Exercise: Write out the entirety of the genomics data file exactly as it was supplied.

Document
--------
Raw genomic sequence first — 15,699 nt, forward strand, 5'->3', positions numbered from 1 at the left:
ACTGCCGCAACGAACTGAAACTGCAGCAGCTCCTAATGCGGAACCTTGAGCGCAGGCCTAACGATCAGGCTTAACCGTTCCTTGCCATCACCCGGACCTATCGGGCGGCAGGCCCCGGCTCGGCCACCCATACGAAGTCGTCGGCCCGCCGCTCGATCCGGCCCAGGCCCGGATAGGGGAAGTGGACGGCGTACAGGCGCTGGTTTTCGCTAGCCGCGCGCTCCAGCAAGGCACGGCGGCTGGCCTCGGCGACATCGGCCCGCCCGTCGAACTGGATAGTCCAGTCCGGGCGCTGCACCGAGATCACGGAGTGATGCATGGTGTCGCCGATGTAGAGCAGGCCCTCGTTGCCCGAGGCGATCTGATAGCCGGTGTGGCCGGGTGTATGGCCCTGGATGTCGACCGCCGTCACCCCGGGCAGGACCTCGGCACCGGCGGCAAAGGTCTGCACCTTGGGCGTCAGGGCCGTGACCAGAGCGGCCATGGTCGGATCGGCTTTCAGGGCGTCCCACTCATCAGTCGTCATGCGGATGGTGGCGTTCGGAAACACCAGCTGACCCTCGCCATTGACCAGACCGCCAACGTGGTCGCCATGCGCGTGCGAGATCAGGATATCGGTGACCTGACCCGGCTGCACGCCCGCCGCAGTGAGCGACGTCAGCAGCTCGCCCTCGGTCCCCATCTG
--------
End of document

Raw genomic sequence first — 15,699 nt, forward strand, 5'->3', positions numbered from 1 at the left:
ACTGCCGCAACGAACTGAAACTGCAGCAGCTCCTAATGCGGAACCTTGAGCGCAGGCCTAACGATCAGGCTTAACCGTTCCTTGCCATCACCCGGACCTATCGGGCGGCAGGCCCCGGCTCGGCCACCCATACGAAGTCGTCGGCCCGCCGCTCGATCCGGCCCAGGCCCGGATAGGGGAAGTGGACGGCGTACAGGCGCTGGTTTTCGCTAGCCGCGCGCTCCAGCAAGGCACGGCGGCTGGCCTCGGCGACATCGGCCCGCCCGTCGAACTGGATAGTCCAGTCCGGGCGCTGCACCGAGATCACGGAGTGATGCATGGTGTCGCCGATGTAGAGCAGGCCCTCGTTGCCCGAGGCGATCTGATAGCCGGTGTGGCCGGGTGTATGGCCCTGGATGTCGACCGCCGTCACCCCGGGCAGGACCTCGGCACCGGCGGCAAAGGTCTGCACCTTGGGCGTCAGGGCCGTGACCAGAGCGGCCATGGTCGGATCGGCTTTCAGGGCGTCCCACTCATCAGTCGTCATGCGGATGGTGGCGTTCGGAAACACCAGCTGACCCTCGCCATTGACCAGACCGCCAACGTGGTCGCCATGCGCGTGCGAGATCAGGATATCGGTGACCTGACCCGGCTGCACGCCCGCCGCAGTGAGCGACGTCAGCAGCTCGCCCTCGGTCCCCATCTG